Surgical Infection Society Paper |

Analysis of Aminoglycosides in the Treatment of Gram-negative Infections in Surgical Patients

Traves D. Crabtree, MD; Shawn J. Pelletier, MD; Thomas G. Gleason, MD; Timothy L. Pruett, MD; Robert G. Sawyer, MD
Arch Surg. 1999;134(12):1293-1299. doi:10.1001/archsurg.134.12.1293.
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Hypothesis  Antibiotic regimens containing aminoglycosides result in a similar outcome compared with nonaminoglycoside regimens in the treatment of gram-negative infections in surgical patients.

Design  An inception cohort study of hospitalized surgical patients from December 1, 1996, through September 30, 1998. Patients were observed from the time of diagnosis of infection to discharge.

Setting  University hospital.

Patients  Two hundred fifty-eight consecutive gram-negative infections occurring in general surgical and trauma patients and patients undergoing transplantation. Sixty-six patients received aminoglycosides as a component of their treatment regimen, whereas 192 received other agents.

Results  Patients treated with aminoglycosides were younger (mean ± SEM age, 48 ± 2 vs 53 ± 1 years; P = .04 by univariate analysis) and had a similar APACHE II (Acute Physiology and Chronic Health Evaluation II) score (mean ± SEM, 17 ± 1 vs 15 ± 1; P = .10), yet had a significantly higher mortality vs patients treated with other agents (29% vs 14%; P = .02). A larger proportion of patients requiring hemodialysis were treated with aminoglycosides (33% vs 13%; P = .001). Although there was no difference in the sites of infection between groups, surgical patients with gram-negative pneumonia had a higher mortality when treated with aminoglycosides (37% vs 18%; P = .04), despite similar APACHE II scores (mean ± SEM, 20 ± 1 vs 18 ± 1; P = .40).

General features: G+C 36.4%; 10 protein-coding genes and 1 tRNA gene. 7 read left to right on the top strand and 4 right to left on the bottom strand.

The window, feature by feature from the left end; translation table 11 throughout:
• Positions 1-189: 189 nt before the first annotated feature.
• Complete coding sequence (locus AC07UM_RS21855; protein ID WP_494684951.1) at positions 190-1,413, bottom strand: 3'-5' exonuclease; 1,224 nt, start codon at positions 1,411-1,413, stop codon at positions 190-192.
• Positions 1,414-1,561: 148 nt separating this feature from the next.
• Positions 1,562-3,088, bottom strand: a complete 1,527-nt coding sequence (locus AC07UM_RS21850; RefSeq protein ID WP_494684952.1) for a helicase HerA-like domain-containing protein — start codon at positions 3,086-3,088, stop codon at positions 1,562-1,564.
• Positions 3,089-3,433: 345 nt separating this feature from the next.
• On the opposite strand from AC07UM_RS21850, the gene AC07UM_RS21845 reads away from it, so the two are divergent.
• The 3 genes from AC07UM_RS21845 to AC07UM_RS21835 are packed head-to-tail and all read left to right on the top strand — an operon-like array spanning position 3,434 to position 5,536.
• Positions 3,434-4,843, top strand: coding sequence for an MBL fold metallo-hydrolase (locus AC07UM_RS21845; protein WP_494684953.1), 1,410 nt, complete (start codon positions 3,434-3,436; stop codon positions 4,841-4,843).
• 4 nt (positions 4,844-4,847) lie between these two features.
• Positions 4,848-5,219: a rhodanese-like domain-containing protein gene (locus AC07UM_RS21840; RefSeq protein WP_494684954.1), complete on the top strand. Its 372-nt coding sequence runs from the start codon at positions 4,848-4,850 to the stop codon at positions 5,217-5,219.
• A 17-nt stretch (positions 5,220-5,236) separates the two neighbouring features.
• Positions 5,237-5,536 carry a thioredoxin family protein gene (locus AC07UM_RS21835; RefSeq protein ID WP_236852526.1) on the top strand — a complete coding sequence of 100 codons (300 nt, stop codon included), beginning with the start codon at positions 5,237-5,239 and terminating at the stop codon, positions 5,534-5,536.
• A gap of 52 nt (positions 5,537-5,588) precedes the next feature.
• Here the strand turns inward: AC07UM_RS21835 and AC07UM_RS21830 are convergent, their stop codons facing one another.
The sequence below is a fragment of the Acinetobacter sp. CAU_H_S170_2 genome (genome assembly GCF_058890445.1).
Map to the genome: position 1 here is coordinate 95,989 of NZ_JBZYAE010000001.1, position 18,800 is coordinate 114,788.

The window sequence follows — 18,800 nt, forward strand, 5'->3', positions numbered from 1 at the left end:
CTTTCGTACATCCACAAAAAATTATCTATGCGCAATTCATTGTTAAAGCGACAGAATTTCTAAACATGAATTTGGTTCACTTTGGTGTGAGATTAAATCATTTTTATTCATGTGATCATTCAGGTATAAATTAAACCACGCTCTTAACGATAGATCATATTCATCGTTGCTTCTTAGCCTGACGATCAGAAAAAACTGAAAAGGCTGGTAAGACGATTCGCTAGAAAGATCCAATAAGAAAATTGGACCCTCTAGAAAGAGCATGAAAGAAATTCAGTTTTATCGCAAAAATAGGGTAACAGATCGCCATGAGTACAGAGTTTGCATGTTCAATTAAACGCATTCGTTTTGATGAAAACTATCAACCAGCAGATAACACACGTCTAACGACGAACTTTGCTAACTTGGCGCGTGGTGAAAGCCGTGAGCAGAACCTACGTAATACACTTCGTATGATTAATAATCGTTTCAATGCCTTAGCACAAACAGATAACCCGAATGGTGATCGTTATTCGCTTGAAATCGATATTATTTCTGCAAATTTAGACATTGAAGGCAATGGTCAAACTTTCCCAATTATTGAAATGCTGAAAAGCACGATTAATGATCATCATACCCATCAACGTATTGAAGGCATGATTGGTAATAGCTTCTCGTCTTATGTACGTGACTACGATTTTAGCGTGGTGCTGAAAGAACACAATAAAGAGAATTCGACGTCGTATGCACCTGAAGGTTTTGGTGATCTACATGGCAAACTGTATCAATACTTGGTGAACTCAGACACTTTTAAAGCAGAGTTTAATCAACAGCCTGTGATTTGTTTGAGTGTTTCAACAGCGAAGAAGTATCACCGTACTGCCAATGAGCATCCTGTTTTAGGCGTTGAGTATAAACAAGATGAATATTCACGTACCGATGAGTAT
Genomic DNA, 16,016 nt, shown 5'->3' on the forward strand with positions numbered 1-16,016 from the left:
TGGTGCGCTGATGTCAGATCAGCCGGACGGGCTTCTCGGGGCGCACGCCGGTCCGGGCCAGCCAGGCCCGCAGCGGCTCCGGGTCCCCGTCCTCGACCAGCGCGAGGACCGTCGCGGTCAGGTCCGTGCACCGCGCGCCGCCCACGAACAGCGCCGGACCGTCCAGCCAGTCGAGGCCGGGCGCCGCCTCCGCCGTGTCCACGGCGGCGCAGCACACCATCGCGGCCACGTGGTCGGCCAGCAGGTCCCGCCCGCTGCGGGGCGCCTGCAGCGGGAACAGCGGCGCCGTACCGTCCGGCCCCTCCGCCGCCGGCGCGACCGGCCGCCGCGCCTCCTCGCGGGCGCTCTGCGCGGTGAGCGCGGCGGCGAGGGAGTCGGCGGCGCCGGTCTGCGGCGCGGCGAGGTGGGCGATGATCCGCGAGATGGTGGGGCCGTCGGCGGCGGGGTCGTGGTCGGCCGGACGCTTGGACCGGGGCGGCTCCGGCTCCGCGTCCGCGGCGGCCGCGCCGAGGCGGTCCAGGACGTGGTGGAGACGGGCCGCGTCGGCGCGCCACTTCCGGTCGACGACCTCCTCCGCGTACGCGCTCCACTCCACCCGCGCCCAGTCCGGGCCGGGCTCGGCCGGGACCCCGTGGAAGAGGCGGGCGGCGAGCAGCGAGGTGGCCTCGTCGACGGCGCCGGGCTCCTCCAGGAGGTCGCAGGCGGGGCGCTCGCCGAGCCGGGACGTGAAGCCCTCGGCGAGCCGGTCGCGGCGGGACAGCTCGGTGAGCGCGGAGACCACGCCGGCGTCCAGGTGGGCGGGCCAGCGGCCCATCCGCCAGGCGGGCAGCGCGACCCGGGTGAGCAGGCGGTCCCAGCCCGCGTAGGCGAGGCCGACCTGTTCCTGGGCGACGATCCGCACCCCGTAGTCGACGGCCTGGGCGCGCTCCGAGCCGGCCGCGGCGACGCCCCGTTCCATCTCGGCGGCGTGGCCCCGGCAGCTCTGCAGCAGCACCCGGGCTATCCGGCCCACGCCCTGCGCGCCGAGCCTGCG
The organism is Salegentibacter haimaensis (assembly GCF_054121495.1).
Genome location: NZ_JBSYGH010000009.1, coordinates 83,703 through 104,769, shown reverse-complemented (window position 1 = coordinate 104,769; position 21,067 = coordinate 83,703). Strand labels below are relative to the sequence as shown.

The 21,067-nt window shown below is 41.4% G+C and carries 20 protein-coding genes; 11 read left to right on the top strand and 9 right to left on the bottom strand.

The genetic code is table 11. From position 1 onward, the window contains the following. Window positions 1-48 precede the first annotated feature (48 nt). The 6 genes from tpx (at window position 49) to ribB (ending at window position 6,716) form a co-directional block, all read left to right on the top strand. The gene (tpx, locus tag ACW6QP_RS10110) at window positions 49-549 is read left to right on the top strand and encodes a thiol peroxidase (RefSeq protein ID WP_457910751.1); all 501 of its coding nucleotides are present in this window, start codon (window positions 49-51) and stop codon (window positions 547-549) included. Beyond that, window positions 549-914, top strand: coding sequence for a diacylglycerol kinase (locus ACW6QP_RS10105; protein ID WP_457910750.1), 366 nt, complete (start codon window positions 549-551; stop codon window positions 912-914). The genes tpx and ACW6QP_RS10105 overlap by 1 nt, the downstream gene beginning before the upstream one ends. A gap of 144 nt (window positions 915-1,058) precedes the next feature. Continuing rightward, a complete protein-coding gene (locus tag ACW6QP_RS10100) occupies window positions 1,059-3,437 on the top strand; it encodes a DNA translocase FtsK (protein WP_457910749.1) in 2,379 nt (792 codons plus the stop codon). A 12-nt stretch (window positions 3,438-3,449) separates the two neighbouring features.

Conclusions  Despite a younger age and similar severity of illness, patients with gram-negative infections treated with aminoglycosides were associated with a higher mortality rate, although this may be related to selection bias in the use of aminoglycoside agents. The mortality rate associated with gram-negative pneumonia was also higher in patients treated with aminoglycosides, despite a similar severity of illness. Future randomized studies are necessary to reanalyze the role of aminoglycosides in treating surgical patients with gram-negative infections, particularly pneumonia.

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Figure 1.

Distribution of infection sites for all gram-negative infections.

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Figure 2.

Distribution of antibiotic agents between patients with gram-negative infections treated with or without aminoglycosides. Asterisk indicates P≤.05.

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Figure 3.

Distribution of antibiotics administered in patients with pneumonia treated with or without aminoglycosides. Asterisk indicates P≤.05.

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